British artist Raymond Briggs, perhaps best known for his 1982 post-nuclear war graphic novel When the Wind Blows, said that when he wanted to depict a character grieving, he simply drew them with their back to the frame. This way, the grief expressed in the face of the character is for the viewer to imagine. It’s an effective strategy in inviting the reader to invest themselves in the emotions of the character.
I propose we take this on in the theatre. We would only see the backs of actors, never their faces. Aside from inviting further investment from an audience in a character’s emotions, it would also be a deliberate and radical departure from what all that theatre marketing tells us is the central tenet of the theatre today: the face of the actor. As humans, we should actively battle against this falsehood as it promotes our appearance as our best achievement.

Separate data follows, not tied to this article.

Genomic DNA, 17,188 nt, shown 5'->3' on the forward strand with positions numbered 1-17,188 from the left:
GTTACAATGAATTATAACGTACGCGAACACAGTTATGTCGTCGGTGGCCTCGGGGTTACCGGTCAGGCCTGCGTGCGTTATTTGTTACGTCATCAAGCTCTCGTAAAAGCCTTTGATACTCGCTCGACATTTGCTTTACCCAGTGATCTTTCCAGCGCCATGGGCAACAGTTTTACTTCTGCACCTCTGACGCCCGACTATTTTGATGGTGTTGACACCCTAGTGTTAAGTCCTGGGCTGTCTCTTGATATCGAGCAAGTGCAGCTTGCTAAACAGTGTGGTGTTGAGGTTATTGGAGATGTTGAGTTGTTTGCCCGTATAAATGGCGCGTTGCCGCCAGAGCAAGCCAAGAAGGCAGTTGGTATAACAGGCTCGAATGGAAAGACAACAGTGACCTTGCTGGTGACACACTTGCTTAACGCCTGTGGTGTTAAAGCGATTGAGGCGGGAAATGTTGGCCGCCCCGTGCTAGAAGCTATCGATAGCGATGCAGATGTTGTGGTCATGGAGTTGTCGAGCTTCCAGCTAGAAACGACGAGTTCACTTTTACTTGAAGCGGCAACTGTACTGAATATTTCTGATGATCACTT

This is not a new idea. In his book, The Aesthetics of Absence, Heiner Goebbels advocates for the deliberate exclusion of some theatrical elements from the stage (including actors) perhaps seen most keenly in his work, Stifter’s Dinge. Edward Gordon Craig and Antonin Artaud also spoke of theatres without people. And if we are to exclude the actor’s face from the theatre, maybe we should go further and exclude ourselves from appearing onstage altogether.
Perhaps in the age of the Anthropocene, where humans are actively disappearing many species from the earth, we should all voluntarily disappear from the stage. Make a pledge not to appear whilst simultaneously making it indisputable that we are doing everything else but appearing. Use sticks from the wings to tip over glasses of water. Tug at strings to pull out chairs for ghosts. Be in the building but NEVER be seen, no part of us.
Without the distraction of how we look, we may be able to draw our actions into sharp focus.